Do I Really Need Two Hearing Aids?

Man able to enjoy lively party because he's using two hearing aids instead of one.

It’s uncommon that people get the exact same levels of hearing loss in both ears simultaneously. Because one ear usually has worse loss of hearing than the other, it sparks the question: Can I just use one hearing aid in the ear that’s worse.

In most instances, two hearing aids are will be preferable to just one. But there are certain instances, dramatically less common instances, however, that a single hearing aid might be the way to go.

There’s a Reason Why You Have A Pair of Ears

Your ears efficiently work as a pair whether you’re aware of it or not. That means wearing two hearing aids has some advantages over using one.

  • Being Able to Localize Correctly: Your brain is always working, not just to interpret sounds but also to place them in order to figure out where they’re coming from. This is much easier when your brain is able to triangulate, and to do that, it requires solid inputs from both ears. When you’re only able to hear well from one ear, it’s much harder to determine where a sound is coming from (which might be indispensable if you happen to live near a busy street, for example).
  • Make The Health of Your Ears Better: In the same way as unused muscles can atrophy, so too can an unused sense. If your ears go long periods without an input, your hearing can begin to go downhill. Wearing hearing aids in both ears ensures that the organs associated with hearing get the input they need to preserve your hearing. Using two hearing aids will also help decrease tinnitus (if you have it) and increase your ability to identify sounds.
  • Tuning in When People Are Talking: The whole point of wearing a hearing aid is to help your hearing. Other people conversing is something you will certainly need to hear. Because your brain has more sound input when wearing hearing aids, it is better capable of filtering out background noise letting it determine what sounds to concentrate on because they are closer.
  • Modern Hearing Aids Work Together: Modern hearing aid technology is made to work as a pair just like your ears are. The artificial intelligence and state-of-the-art features work well because the two pieces communicate with one another and, similar to your brain, determine which sounds to focus on and amplify.

Are There Situations Where One Hearing Aid Is Practical?

In the majority of instances, wearing two hearing aids is a smarter choice. But the question is raised: why would someone use a hearing aid in just one ear?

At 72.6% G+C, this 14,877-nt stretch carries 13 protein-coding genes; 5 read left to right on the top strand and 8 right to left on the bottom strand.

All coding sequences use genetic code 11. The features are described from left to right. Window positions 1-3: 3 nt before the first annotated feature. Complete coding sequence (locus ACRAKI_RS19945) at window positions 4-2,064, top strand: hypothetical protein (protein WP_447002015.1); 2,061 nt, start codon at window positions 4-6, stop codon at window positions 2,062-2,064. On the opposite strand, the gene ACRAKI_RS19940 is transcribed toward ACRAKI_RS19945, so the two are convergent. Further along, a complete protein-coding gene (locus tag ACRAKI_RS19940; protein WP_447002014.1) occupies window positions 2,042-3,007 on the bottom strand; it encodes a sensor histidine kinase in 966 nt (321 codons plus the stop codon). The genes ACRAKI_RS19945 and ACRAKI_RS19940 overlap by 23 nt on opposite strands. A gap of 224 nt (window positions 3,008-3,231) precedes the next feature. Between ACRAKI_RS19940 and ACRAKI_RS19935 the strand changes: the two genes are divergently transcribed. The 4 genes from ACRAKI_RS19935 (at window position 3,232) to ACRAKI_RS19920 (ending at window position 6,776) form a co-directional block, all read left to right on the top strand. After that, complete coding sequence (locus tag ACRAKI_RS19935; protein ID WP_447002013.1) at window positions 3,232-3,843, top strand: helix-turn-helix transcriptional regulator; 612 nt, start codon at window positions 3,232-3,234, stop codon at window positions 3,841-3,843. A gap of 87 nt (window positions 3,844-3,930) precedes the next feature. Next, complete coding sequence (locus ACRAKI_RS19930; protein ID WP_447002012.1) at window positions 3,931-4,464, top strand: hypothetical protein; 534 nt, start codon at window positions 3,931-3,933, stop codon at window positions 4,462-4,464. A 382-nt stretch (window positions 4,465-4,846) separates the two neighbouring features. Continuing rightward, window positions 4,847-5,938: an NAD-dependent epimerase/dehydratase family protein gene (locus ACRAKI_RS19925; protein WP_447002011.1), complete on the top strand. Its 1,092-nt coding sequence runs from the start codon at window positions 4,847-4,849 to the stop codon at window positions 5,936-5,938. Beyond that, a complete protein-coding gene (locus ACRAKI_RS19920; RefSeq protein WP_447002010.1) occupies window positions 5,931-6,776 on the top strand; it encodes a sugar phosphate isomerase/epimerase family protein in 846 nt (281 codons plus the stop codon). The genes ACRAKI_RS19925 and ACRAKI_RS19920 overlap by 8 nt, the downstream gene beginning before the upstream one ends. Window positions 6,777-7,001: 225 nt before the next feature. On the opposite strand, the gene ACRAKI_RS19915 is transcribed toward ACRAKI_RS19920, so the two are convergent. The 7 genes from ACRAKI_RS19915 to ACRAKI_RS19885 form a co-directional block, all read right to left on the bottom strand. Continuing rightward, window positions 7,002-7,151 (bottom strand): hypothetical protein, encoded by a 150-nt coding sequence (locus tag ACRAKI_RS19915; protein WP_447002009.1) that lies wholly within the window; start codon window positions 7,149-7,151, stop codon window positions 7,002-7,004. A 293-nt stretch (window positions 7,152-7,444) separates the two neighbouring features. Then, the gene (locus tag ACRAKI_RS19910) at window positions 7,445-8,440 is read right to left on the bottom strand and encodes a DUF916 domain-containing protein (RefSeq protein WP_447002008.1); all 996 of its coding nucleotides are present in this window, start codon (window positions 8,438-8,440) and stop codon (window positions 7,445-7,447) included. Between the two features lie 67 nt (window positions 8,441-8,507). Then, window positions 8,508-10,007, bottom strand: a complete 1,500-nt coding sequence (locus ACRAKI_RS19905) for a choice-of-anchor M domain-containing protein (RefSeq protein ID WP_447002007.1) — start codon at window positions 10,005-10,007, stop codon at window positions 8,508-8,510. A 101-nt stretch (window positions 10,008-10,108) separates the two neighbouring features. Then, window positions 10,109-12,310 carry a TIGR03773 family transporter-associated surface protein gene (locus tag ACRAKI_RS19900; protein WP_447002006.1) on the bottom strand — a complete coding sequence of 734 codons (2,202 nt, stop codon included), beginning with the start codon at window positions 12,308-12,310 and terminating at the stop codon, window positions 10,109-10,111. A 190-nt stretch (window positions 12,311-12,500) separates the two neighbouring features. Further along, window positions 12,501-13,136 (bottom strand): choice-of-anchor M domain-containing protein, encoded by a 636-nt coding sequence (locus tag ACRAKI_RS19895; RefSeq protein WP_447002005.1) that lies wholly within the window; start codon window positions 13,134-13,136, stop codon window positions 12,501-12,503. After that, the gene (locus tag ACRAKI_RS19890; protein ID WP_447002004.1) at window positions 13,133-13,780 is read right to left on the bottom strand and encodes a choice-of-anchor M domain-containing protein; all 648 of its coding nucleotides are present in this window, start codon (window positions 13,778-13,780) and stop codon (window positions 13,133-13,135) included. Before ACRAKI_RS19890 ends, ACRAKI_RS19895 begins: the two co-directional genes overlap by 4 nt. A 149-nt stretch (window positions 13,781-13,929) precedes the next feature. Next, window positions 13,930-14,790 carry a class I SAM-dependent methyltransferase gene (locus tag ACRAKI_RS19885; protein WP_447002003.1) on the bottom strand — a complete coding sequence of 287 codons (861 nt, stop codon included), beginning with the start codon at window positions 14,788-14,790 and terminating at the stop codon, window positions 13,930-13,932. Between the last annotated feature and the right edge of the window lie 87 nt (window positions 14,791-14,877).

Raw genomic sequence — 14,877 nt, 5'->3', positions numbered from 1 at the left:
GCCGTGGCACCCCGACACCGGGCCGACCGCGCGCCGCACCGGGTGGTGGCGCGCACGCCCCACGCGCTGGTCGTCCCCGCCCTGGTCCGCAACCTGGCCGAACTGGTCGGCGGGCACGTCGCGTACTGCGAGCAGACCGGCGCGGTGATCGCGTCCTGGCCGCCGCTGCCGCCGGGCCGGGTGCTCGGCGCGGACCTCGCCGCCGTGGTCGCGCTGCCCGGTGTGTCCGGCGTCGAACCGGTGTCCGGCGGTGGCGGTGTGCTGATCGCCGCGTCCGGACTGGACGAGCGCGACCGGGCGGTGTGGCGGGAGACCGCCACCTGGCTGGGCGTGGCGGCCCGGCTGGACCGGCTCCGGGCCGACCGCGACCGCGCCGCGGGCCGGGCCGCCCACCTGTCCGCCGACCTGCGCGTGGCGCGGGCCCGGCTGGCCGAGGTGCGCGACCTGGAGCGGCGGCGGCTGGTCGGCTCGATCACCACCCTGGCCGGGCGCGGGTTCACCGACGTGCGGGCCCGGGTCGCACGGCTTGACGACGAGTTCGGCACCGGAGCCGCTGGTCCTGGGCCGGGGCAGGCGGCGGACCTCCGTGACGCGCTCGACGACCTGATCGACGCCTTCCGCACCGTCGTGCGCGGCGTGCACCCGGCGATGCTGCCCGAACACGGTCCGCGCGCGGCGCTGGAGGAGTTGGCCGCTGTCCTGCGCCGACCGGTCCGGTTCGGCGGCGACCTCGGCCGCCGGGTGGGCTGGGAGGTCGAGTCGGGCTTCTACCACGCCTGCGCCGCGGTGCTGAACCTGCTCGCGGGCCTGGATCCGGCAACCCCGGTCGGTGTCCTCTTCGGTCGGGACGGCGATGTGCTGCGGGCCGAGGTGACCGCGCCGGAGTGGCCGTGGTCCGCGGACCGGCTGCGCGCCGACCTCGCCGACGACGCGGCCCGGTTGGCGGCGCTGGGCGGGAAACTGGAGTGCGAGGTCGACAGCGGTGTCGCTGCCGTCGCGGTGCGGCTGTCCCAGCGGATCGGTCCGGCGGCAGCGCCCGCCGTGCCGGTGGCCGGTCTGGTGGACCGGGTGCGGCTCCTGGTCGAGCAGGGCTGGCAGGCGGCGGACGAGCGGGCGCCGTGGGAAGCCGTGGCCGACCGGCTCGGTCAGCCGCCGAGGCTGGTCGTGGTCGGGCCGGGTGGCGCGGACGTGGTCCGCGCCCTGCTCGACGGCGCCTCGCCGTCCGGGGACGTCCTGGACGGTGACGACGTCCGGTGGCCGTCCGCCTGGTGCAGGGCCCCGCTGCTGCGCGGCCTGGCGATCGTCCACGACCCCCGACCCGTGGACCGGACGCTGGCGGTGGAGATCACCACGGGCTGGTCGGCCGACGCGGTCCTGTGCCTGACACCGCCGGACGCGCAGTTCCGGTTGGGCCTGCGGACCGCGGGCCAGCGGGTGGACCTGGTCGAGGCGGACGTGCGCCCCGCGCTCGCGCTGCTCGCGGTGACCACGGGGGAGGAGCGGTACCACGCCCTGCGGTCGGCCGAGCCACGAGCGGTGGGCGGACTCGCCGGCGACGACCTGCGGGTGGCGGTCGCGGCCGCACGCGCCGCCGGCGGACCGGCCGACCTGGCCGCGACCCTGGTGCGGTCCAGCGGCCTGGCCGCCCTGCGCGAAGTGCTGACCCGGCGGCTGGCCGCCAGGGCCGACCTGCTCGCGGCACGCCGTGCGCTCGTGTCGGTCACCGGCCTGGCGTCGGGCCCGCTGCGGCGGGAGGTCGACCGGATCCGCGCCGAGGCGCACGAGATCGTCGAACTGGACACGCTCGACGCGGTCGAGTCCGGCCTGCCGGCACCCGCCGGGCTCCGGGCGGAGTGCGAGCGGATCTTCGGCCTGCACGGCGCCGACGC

Well, normally there are two reasons:

  • You still Hear Perfectly in one ear: If only one of your ears needs a hearing aid, then you could be best served by having a hearing aid in just one ear but it’s definitely something you should have a conversation about your hearing professional about (having one better ear is not the same thing as having one perfect ear).
  • Financial concerns: Some people feel that they can save money if they can use only one hearing aid. If you really can’t afford to buy two, one is better than not getting one at all. It’s important to recognize, however, it has been proven that your general health costs will increase if you have untreated hearing loss. Even ignoring hearing loss for two years has been shown to increase your healthcare costs by 26 percent, and neglecting any hearing loss in one ear can increase your chances of things like falling. So talk to your hearing professional to make sure only getting a single hearing aid is a good idea for you. Finding ways to help make hearing aids more affordable is another service we offer.

One Hearing Aid is Not as Beneficial as Two

In most circumstances, however, two hearing aids will be healthier for your ears and your hearing than only one. The benefits of hearing as well as possible out of both of your ears are simply too plentiful to disregard. So, yes, in most cases, two hearing aids are better than one (just like two ears are better than one). Make an appointment with a hearing care professional to get your hearing examined.

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The site information is for educational and informational purposes only and does not constitute medical advice. To receive personalized advice or treatment, schedule an appointment.